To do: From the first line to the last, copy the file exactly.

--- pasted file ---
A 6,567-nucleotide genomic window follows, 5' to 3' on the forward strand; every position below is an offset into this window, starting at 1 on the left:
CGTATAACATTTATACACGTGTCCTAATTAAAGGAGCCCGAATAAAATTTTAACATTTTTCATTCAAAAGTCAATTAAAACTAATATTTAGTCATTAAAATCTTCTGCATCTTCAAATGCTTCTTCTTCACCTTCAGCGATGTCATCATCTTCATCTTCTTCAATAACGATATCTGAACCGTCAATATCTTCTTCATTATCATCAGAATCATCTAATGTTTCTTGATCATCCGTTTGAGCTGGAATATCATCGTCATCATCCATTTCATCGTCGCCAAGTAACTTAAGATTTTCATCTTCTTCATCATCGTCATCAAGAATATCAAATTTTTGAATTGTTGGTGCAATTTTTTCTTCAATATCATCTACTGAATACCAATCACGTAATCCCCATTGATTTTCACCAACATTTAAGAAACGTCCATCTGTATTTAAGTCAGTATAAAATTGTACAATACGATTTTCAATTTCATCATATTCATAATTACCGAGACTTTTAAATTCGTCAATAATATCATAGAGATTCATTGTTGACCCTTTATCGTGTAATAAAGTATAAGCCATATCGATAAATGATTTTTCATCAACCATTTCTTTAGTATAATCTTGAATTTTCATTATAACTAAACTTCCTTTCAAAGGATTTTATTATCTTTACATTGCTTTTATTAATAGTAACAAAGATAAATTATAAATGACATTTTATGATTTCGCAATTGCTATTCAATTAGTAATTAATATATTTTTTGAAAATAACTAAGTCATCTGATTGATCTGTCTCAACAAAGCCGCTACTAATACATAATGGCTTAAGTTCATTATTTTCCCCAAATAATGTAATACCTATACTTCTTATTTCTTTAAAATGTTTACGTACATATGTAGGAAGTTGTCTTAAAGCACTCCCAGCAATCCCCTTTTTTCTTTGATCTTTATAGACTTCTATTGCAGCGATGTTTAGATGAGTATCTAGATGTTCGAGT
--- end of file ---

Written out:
A 6,567-nucleotide genomic window follows, 5' to 3' on the forward strand; every position below is an offset into this window, starting at 1 on the left:
CGTATAACATTTATACACGTGTCCTAATTAAAGGAGCCCGAATAAAATTTTAACATTTTTCATTCAAAAGTCAATTAAAACTAATATTTAGTCATTAAAATCTTCTGCATCTTCAAATGCTTCTTCTTCACCTTCAGCGATGTCATCATCTTCATCTTCTTCAATAACGATATCTGAACCGTCAATATCTTCTTCATTATCATCAGAATCATCTAATGTTTCTTGATCATCCGTTTGAGCTGGAATATCATCGTCATCATCCATTTCATCGTCGCCAAGTAACTTAAGATTTTCATCTTCTTCATCATCGTCATCAAGAATATCAAATTTTTGAATTGTTGGTGCAATTTTTTCTTCAATATCATCTACTGAATACCAATCACGTAATCCCCATTGATTTTCACCAACATTTAAGAAACGTCCATCTGTATTTAAGTCAGTATAAAATTGTACAATACGATTTTCAATTTCATCATATTCATAATTACCGAGACTTTTAAATTCGTCAATAATATCATAGAGATTCATTGTTGACCCTTTATCGTGTAATAAAGTATAAGCCATATCGATAAATGATTTTTCATCAACCATTTCTTTAGTATAATCTTGAATTTTCATTATAACTAAACTTCCTTTCAAAGGATTTTATTATCTTTACATTGCTTTTATTAATAGTAACAAAGATAAATTATAAATGACATTTTATGATTTCGCAATTGCTATTCAATTAGTAATTAATATATTTTTTGAAAATAACTAAGTCATCTGATTGATCTGTCTCAACAAAGCCGCTACTAATACATAATGGCTTAAGTTCATTATTTTCCCCAAATAATGTAATACCTATACTTCTTATTTCTTTAAAATGTTTACGTACATATGTAGGAAGTTGTCTTAAAGCACTCCCAGCAATCCCCTTTTTTCTTTGATCTTTATAGACTTCTATTGCAGCGATGTTTAGATGAGTATCTAGATGTTCGAGT